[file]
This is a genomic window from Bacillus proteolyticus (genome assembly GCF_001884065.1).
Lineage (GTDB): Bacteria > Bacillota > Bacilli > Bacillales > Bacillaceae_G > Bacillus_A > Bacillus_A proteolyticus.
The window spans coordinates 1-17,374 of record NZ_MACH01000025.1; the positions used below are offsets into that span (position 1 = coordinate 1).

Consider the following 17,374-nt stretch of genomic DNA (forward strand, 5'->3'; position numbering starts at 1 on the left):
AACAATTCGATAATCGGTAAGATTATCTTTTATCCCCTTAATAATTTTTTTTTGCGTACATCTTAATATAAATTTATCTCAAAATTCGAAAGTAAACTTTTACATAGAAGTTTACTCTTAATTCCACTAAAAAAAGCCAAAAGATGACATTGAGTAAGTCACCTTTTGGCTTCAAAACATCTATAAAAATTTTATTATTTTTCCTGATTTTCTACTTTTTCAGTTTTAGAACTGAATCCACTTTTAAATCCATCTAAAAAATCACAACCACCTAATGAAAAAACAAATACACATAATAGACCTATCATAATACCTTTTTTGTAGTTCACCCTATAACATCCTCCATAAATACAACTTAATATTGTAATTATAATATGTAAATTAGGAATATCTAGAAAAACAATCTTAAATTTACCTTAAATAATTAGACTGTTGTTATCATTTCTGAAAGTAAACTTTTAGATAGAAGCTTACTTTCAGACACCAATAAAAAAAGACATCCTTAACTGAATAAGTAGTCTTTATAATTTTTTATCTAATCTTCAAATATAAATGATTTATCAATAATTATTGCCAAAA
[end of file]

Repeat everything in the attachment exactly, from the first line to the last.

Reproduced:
This is a genomic window from Bacillus proteolyticus (genome assembly GCF_001884065.1).
Lineage (GTDB): Bacteria > Bacillota > Bacilli > Bacillales > Bacillaceae_G > Bacillus_A > Bacillus_A proteolyticus.
The window spans coordinates 1-17,374 of record NZ_MACH01000025.1; the positions used below are offsets into that span (position 1 = coordinate 1).

Consider the following 17,374-nt stretch of genomic DNA (forward strand, 5'->3'; position numbering starts at 1 on the left):
AACAATTCGATAATCGGTAAGATTATCTTTTATCCCCTTAATAATTTTTTTTTGCGTACATCTTAATATAAATTTATCTCAAAATTCGAAAGTAAACTTTTACATAGAAGTTTACTCTTAATTCCACTAAAAAAAGCCAAAAGATGACATTGAGTAAGTCACCTTTTGGCTTCAAAACATCTATAAAAATTTTATTATTTTTCCTGATTTTCTACTTTTTCAGTTTTAGAACTGAATCCACTTTTAAATCCATCTAAAAAATCACAACCACCTAATGAAAAAACAAATACACATAATAGACCTATCATAATACCTTTTTTGTAGTTCACCCTATAACATCCTCCATAAATACAACTTAATATTGTAATTATAATATGTAAATTAGGAATATCTAGAAAAACAATCTTAAATTTACCTTAAATAATTAGACTGTTGTTATCATTTCTGAAAGTAAACTTTTAGATAGAAGCTTACTTTCAGACACCAATAAAAAAAGACATCCTTAACTGAATAAGTAGTCTTTATAATTTTTTATCTAATCTTCAAATATAAATGATTTATCAATAATTATTGCCAAAA